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Is front-running for the new bullion fund pushing up gold''s price?
"Conspiracies rarely exist."
-- Dennis Gartman
in The Gartman Letter,
September 14, 2004
* * *
Zurich Financial Underwriters
Plead Guilty in Probe
By Philipp Goellner and Eric Moskowitz
Bloomberg News Service
Tuesday, November 16, 2004
Two underwriters at Zurich Financial Services AG,
the third-biggest U.S. commercial insurer, pleaded
guilty to charges they helped rig bids to help an
insurance broker give business to favored clients.
The two men, John Keenan and Edward Coughlin,
worked exclusively with Marsh & McLennan Cos.,
according to plea agreements at their arraignment
today in New York State Supreme Court. The pleas
bring to five the number of people who have admitted
roles in the illegal business practices under
investigation by New York Attorney General Eliot Spitzer.
"The investigation is proceeding carefully and
methodically," Spitzer said in a statement. "Our goal is
to determine the full extent of wrongdoing in the industry
and its effect on consumers."
More than 17 people, including Marsh Chief Executive
Jeffrey Greenberg, have been fired or suspended since
Spitzer sued Marsh, the world's largest insurance
broker, on Oct. 14. Spitzer and the U.S. Securities and
Exchange Commission, expanding the probe beyond
bid rigging, this week sent new subpoenas to insurers
such as St. Paul Travelers Cos., seeking to determine
whether they are selling policies to help companies
Keenan and Coughlin each pleaded guilty to a
misdemeanor under New York State's Donnelly Act,
which bars agreements in restraint of trade. They face
a maximum sentence of one year in state prison.
The two employees no longer work at the company, said
Zurich spokesman Keith Owens. Keenan and Coughlin
were part of an unspecified number of employees in the
excess-casualty unit suspended last week, Owens said.
Keenan and Coughlin, who worked exclusively with Marsh
Global Broking between 2002 and 2004, are expected to
testify in future cases, Spitzer's office said. Supreme
Court Judge James Yates set a trial date for Keenan and
Coughlin of Jan. 27, 2005.
"I don't think the attorney general's office is going to bring
any of these cases to trial," said Lewis Weiner, an attorney
for Coughlin. "They're squeezing these low-level people and
that's not right."
Marsh spokeswoman Barbara Perlmutter declined to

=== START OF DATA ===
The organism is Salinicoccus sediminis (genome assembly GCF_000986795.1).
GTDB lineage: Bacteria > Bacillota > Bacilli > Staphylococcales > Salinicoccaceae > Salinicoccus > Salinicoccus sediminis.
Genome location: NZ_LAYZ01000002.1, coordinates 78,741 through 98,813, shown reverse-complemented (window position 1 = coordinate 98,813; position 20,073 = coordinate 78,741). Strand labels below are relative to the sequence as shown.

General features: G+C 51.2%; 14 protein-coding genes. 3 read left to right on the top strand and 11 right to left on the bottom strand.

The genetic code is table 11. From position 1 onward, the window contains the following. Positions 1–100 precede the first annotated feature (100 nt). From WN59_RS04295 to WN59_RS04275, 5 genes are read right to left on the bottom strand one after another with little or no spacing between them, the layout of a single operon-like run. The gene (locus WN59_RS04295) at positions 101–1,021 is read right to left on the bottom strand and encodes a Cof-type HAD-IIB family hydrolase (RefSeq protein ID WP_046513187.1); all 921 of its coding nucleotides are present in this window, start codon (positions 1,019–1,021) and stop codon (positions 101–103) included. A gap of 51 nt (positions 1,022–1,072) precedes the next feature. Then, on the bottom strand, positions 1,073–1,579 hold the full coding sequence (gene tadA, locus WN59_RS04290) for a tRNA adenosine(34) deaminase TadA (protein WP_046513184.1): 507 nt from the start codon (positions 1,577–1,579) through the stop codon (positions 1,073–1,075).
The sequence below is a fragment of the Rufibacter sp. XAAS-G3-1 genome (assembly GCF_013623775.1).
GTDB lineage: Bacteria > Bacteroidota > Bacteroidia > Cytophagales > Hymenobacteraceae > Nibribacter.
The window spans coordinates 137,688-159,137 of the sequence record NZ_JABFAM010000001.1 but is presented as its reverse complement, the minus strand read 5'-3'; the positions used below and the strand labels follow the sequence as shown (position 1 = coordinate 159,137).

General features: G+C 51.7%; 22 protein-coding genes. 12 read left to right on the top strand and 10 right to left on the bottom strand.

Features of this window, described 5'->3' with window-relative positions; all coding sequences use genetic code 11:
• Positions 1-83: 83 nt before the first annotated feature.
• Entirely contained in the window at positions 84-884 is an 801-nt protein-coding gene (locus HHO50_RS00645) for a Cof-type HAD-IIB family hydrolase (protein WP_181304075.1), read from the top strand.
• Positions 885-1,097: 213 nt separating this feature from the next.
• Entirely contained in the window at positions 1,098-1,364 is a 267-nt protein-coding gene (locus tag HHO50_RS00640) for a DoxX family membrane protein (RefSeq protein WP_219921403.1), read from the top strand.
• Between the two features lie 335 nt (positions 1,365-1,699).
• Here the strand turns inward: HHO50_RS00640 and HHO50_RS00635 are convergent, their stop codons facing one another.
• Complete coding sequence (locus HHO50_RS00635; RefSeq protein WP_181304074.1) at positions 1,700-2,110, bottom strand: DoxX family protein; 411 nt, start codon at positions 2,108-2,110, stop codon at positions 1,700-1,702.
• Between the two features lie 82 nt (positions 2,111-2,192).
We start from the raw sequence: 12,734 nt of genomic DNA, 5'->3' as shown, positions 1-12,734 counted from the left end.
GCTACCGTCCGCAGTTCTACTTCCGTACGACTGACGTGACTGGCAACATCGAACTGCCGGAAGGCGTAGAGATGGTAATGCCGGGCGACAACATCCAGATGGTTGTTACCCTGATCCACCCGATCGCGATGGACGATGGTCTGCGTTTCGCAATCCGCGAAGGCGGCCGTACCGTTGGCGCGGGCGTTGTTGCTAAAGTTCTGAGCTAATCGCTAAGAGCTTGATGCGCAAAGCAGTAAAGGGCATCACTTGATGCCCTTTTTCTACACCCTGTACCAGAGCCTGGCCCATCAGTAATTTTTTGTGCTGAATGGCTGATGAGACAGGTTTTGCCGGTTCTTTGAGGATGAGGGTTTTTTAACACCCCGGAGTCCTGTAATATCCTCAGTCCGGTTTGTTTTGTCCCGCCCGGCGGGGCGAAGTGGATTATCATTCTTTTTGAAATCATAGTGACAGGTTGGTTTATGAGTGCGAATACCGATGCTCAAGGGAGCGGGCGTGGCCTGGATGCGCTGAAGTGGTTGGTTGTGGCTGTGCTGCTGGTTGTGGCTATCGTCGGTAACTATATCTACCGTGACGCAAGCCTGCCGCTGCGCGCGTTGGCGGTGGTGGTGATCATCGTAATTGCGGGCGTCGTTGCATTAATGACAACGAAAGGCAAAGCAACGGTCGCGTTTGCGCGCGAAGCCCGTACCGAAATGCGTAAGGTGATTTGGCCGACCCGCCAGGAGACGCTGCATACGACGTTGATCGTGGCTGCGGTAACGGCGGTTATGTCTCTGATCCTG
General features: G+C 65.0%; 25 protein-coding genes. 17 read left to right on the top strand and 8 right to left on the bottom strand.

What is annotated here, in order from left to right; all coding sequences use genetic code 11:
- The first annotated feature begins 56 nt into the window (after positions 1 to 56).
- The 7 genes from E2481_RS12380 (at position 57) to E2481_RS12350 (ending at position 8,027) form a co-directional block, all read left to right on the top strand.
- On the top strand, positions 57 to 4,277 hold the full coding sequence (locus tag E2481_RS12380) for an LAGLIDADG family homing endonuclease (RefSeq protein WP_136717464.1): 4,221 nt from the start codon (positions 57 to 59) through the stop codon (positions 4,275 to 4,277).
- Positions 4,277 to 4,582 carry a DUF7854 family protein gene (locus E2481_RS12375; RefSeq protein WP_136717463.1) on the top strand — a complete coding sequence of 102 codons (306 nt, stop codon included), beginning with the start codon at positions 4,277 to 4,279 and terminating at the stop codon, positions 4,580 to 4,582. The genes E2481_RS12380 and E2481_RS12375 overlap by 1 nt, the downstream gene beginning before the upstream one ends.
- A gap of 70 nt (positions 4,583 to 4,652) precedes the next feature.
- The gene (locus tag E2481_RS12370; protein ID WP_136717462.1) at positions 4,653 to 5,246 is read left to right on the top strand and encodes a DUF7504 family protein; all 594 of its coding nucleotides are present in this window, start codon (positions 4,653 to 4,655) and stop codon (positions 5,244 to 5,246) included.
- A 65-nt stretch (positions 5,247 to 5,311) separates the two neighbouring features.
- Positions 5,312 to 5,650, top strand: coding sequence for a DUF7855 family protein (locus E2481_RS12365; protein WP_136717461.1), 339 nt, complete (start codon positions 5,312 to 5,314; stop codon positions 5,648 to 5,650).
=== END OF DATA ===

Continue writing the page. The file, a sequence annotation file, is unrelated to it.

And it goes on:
comment on today's plea agreements. Zurich said it's being
helped in its investigation by the New York-based law firm
LeBoeuf, Lamb, Greene & MacRae LLP. LeBoeuf
spokesman Stephen DiCarmine declined to comment.
In his complaint against Marsh, Spitzer said insurers
inflated quotes as part of a phony bidding system Marsh
designed to steer business to the insurers that paid it the
highest fees. Two executives from American International
Group Inc. and one from Ace Ltd. pleaded guilty last month
in connection with the Marsh accusations.
Zurich won a contract two years ago to insure an $800
million school project in Greenville, South Carolina,
according to the Marsh suit. Marsh, which brokered the
deal, gave the contract to Zurich because it expected the
insurer to pay a lucrative fee, Spitzer's complaint said.
Zurich wasn't named as a defendant in the suit.
Spitzer filed his second complaint in the probe last week,
suing Universal Life Resources Inc., a closely held broker
based in San Diego. That suit linked UnumProvident Corp.,
MetLife Inc., and Prudential Financial Inc. to price fixing
and payoffs, bringing the total number of companies
identified in the collusion to nine.
The subpoena sent to St. Paul is part of a wider
investigation into non-traditional, or loss-mitigation,
insurance products. Ace received similar subpoenas
yesterday. A federal grand jury is probing a policy that
American International sold to Indianapolis cell-phone
distributor Brightpoint Inc. that the SEC said allowed
the company to mask losses.
Regulators are studying whether some policies can
provide financing like a loan while being accounted for
Spitzer and other state officials told a U.S. Senate panel
today that alleged abuses they found in the insurance
industry indicate the need for more federal oversight,
including tougher antitrust rules.
Industry groups told the same panel that fees that form
the core of Spitzer's suit against Marsh are part of
standard business practices.
"It's an incentive to bring in good business," said Ernst
Csiszar, president of the Property Casualty Insurers
Association of America. "The idea is we need better
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